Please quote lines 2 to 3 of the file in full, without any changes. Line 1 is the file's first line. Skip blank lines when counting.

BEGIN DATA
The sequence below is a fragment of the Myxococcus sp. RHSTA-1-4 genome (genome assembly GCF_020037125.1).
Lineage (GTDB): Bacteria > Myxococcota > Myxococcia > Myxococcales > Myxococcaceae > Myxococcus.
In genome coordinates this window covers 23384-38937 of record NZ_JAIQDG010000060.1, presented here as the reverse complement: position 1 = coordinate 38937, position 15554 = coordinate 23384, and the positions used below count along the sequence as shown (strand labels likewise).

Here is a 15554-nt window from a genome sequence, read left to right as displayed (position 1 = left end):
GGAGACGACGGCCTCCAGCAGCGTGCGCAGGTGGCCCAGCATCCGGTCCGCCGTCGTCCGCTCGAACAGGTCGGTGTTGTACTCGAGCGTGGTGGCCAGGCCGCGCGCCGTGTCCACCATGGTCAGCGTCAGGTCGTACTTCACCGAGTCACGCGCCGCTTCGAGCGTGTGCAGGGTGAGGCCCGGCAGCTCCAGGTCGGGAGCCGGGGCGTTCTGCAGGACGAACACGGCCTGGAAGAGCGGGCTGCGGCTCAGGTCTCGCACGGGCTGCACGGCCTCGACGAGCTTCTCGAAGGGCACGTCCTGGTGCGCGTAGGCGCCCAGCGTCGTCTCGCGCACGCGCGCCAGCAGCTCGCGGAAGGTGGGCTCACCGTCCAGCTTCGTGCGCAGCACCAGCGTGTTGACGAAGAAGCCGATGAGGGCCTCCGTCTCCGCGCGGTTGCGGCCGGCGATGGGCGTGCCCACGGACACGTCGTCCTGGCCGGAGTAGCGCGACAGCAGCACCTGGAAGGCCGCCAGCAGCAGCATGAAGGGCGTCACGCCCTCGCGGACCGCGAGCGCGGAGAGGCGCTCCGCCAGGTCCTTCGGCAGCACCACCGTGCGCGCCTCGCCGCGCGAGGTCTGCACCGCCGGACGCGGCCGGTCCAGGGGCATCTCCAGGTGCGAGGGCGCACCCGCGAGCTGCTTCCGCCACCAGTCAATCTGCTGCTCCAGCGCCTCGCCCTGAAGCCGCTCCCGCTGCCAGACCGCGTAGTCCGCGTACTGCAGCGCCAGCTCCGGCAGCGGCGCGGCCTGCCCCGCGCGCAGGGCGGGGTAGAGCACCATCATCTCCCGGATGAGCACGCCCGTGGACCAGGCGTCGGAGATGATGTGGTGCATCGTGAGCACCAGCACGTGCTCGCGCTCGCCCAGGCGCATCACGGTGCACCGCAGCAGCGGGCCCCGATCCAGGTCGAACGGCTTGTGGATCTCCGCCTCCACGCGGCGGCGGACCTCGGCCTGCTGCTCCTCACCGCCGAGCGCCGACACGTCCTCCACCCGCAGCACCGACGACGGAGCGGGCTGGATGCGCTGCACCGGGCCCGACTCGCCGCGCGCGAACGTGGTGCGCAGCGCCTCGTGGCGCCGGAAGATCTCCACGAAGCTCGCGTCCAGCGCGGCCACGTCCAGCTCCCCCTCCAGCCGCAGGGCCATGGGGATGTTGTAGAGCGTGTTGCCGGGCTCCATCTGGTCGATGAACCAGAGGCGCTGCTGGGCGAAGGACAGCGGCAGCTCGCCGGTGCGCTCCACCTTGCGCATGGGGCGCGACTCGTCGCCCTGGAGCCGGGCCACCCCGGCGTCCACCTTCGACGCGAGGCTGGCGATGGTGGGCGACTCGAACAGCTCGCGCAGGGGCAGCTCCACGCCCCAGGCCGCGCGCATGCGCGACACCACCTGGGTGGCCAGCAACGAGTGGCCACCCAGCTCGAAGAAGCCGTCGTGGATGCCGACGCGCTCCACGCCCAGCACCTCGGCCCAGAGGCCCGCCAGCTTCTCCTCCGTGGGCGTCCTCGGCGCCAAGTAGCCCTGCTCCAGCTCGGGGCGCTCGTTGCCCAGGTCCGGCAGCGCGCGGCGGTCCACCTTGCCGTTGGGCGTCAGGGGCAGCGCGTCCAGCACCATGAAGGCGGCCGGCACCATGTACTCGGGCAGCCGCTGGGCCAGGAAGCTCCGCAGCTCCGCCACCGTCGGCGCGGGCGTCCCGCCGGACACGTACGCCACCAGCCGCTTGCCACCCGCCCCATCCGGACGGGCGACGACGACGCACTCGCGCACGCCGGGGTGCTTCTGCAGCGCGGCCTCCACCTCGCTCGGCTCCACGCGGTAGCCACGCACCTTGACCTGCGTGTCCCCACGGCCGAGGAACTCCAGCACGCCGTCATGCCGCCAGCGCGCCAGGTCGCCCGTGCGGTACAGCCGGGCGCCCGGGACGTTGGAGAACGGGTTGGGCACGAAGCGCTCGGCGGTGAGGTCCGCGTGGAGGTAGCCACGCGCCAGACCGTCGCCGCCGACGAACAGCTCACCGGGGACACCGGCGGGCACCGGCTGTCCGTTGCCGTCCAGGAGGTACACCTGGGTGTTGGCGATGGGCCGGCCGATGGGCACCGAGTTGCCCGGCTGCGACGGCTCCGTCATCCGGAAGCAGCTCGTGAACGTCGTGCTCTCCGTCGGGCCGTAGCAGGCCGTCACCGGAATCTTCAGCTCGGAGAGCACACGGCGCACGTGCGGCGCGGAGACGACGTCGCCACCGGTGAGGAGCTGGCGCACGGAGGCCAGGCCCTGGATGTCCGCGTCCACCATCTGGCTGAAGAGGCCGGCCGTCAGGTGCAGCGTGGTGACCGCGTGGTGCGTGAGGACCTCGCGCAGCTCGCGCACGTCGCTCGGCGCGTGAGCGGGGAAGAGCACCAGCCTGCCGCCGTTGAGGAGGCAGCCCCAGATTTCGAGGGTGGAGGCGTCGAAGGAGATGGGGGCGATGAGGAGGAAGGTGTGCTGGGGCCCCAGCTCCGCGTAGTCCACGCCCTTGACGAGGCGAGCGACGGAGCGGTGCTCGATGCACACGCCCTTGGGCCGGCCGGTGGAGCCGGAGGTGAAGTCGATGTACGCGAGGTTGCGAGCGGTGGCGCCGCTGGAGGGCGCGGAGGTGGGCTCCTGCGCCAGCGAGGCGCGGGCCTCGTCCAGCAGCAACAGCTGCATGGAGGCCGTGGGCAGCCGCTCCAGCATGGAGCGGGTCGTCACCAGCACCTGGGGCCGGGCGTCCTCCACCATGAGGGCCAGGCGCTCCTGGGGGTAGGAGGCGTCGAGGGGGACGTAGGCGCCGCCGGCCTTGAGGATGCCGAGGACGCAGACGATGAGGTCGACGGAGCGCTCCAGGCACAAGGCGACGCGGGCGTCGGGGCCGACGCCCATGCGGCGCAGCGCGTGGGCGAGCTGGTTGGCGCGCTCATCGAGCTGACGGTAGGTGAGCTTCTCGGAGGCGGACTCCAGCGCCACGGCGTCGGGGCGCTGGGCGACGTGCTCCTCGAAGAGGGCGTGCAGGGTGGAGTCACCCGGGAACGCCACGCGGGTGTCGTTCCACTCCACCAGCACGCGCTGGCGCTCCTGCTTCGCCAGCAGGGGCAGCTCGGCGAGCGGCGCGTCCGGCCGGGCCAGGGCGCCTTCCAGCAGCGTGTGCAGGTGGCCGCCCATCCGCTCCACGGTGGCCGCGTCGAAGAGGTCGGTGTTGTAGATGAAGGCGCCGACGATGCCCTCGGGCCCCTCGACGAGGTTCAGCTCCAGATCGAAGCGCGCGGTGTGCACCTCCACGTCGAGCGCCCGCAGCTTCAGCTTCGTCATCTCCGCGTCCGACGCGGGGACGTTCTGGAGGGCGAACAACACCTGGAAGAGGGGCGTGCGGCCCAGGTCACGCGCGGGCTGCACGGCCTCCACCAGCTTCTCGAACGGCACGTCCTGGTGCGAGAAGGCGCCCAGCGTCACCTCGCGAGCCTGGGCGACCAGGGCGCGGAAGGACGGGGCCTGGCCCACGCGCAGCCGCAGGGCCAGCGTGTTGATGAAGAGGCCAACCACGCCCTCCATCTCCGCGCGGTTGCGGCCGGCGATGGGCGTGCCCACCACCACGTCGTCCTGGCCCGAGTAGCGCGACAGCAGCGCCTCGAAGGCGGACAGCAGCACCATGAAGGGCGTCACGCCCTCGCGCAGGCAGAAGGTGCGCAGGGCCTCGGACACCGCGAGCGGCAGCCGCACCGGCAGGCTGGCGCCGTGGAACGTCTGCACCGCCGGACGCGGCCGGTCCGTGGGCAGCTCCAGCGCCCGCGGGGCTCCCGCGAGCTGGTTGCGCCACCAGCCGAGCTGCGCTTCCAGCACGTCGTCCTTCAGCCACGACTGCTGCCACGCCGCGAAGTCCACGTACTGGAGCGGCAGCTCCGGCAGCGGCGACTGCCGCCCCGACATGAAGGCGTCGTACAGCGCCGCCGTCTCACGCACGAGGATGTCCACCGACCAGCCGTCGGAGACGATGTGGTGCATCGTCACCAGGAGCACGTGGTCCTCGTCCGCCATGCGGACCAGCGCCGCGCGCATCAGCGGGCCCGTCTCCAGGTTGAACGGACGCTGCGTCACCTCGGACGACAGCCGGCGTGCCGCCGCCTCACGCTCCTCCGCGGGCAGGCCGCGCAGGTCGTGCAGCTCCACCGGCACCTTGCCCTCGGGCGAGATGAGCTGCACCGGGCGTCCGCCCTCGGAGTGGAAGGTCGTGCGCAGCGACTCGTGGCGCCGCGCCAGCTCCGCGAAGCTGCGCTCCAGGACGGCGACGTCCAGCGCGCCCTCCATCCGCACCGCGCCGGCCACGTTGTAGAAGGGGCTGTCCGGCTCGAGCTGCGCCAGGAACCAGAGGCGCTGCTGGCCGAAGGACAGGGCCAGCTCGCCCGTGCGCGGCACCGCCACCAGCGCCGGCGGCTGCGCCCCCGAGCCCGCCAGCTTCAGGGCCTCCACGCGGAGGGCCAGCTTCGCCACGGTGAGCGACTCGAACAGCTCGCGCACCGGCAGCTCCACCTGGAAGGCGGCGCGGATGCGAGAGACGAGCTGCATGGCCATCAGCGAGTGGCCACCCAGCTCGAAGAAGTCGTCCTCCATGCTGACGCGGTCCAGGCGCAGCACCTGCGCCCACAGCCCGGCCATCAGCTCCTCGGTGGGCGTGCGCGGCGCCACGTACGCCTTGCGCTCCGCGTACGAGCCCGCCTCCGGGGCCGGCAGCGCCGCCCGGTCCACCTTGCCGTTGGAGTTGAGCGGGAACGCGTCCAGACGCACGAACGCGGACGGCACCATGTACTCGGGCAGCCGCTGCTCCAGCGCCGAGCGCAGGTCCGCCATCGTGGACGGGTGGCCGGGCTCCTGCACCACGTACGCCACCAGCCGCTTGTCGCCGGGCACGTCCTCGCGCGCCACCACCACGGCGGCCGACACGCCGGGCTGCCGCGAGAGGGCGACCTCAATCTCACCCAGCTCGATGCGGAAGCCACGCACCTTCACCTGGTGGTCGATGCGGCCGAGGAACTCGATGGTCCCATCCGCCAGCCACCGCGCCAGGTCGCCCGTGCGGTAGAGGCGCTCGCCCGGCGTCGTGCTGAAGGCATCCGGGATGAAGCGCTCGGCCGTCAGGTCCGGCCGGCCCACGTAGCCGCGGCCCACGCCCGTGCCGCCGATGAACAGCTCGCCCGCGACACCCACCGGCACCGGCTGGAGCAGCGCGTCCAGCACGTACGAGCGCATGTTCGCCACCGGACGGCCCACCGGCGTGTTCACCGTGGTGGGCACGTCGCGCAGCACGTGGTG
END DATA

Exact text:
Lineage (GTDB): Bacteria > Myxococcota > Myxococcia > Myxococcales > Myxococcaceae > Myxococcus.
In genome coordinates this window covers 23384-38937 of record NZ_JAIQDG010000060.1, presented here as the reverse complement: position 1 = coordinate 38937, position 15554 = coordinate 23384, and the positions used below count along the sequence as shown (strand labels likewise).